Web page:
UN Security Council supports talks to settle differences in Cyprus
The UN Security Council Friday gave "strong support" to negotiations between leaders of Cyprus's Greek and Turkish communities to resolve decades-old issues dividing the island, dpa reported.
The council's president for November, Portugal's UN Ambassador Jose Cabral, told reporters following a closed-door session with Alexander Downer, the UN representative in Cyprus, that the council supports the way the talks were being conducted.
"It's very clear that the council agrees on the need for the parties to make extra efforts and show political will for the negotiations to produce the best way," Cabral said.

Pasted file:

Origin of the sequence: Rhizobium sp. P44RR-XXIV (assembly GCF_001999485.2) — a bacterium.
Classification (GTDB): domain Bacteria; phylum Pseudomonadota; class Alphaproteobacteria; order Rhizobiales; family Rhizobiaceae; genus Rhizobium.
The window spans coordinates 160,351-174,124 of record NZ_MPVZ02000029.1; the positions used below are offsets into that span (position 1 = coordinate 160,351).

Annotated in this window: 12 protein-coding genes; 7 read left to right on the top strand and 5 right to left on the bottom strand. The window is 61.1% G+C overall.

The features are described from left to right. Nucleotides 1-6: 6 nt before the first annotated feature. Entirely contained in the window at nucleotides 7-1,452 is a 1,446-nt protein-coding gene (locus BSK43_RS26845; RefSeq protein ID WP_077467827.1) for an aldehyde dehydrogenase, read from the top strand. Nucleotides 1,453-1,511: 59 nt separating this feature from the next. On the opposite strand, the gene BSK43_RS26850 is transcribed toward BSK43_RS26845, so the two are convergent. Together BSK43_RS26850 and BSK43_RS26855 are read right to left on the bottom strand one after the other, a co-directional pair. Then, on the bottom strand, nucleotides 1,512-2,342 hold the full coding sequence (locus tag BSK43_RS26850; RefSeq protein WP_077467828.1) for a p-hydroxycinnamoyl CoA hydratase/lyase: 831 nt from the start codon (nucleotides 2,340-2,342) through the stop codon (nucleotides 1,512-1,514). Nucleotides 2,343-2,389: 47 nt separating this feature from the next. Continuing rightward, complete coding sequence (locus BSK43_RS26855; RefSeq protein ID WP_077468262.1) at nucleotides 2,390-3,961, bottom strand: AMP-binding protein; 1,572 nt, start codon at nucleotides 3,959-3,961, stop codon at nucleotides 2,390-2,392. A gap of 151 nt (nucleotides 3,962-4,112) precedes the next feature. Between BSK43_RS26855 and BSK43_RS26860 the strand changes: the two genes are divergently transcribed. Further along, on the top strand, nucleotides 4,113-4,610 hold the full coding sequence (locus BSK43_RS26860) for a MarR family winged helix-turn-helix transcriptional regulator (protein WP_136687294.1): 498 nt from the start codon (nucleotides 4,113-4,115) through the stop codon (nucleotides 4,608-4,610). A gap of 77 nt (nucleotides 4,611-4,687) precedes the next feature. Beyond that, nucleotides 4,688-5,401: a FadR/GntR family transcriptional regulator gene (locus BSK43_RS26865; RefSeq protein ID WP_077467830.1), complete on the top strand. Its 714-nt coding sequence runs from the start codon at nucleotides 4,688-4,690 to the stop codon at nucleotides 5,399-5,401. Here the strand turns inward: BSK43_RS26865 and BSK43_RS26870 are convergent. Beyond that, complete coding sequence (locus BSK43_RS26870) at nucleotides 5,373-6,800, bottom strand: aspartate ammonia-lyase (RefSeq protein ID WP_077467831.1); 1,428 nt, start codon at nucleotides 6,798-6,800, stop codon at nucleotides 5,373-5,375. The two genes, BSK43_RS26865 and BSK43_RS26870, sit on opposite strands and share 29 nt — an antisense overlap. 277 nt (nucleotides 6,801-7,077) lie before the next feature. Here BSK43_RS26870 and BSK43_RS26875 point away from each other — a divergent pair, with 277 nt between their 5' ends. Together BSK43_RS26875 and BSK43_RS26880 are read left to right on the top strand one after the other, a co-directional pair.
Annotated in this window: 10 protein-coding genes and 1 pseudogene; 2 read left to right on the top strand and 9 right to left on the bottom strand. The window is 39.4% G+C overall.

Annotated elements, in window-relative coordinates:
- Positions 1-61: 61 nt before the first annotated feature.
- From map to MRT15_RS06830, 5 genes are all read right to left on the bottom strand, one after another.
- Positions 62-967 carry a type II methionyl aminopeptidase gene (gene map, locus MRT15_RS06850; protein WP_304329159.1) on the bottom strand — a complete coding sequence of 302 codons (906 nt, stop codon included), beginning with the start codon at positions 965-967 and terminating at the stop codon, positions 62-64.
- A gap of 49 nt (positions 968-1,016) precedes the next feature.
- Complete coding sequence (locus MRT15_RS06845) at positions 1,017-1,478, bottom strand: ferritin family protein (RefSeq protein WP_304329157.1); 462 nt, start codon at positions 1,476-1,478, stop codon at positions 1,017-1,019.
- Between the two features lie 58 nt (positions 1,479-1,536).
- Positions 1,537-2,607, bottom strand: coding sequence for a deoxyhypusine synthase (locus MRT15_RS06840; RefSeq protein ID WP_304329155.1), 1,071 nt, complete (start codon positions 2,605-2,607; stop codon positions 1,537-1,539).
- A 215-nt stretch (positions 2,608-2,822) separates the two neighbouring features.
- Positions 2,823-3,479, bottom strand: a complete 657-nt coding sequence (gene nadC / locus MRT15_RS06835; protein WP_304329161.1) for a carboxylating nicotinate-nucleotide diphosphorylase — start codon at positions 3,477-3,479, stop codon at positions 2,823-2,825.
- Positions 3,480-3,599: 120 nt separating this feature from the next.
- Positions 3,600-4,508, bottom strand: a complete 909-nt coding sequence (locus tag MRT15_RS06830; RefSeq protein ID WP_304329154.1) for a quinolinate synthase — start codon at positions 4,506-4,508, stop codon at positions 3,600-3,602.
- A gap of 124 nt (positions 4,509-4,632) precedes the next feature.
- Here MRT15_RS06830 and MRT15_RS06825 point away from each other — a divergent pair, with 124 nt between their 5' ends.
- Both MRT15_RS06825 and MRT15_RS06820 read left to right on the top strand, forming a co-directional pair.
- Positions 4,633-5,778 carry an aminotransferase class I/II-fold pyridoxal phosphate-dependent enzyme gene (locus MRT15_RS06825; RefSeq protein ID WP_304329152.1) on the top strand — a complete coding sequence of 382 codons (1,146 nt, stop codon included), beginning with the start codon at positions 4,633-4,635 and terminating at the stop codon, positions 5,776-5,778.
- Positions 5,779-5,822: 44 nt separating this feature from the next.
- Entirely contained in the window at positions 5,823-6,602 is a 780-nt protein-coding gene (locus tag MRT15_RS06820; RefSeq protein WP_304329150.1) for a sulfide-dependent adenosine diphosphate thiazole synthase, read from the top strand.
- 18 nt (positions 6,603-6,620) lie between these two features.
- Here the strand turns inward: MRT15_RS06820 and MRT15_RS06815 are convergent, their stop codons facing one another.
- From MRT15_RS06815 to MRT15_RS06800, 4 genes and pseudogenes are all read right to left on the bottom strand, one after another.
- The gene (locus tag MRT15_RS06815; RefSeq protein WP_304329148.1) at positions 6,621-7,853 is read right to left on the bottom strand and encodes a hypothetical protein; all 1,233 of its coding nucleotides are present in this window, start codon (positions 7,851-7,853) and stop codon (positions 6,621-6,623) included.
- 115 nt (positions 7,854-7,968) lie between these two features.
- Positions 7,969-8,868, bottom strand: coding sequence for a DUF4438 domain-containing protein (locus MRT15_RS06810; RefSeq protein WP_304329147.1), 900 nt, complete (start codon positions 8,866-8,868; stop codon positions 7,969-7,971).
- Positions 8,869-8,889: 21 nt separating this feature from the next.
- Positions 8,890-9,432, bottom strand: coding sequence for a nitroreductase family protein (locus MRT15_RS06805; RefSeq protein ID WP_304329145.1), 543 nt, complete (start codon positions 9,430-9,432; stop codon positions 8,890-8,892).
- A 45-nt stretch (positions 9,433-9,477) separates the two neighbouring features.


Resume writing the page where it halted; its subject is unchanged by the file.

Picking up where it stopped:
Downer, a former Australian foreign minister, and UN Secretary General Ban Ki-moon, met with Greek Cypriot leader Demitris Christofias and his Turkish Cypriot counterpart, Dervis Eroglu, for two days of talks in Long Island, New York, last weekend.
Ban said the talks led him to believe that a comprehensive settlement "can be achieved." He said the parties will resume discussion in January at the same location.
Cyprus is divided between Turkish Cypriots in the north and Greek Cypriots in the south. A UN peacekeeping mission has been manning a ceasefire line between the two communities. The Greek Cypriot part of the island is a member of the European Union and UN while the north received no such recognition.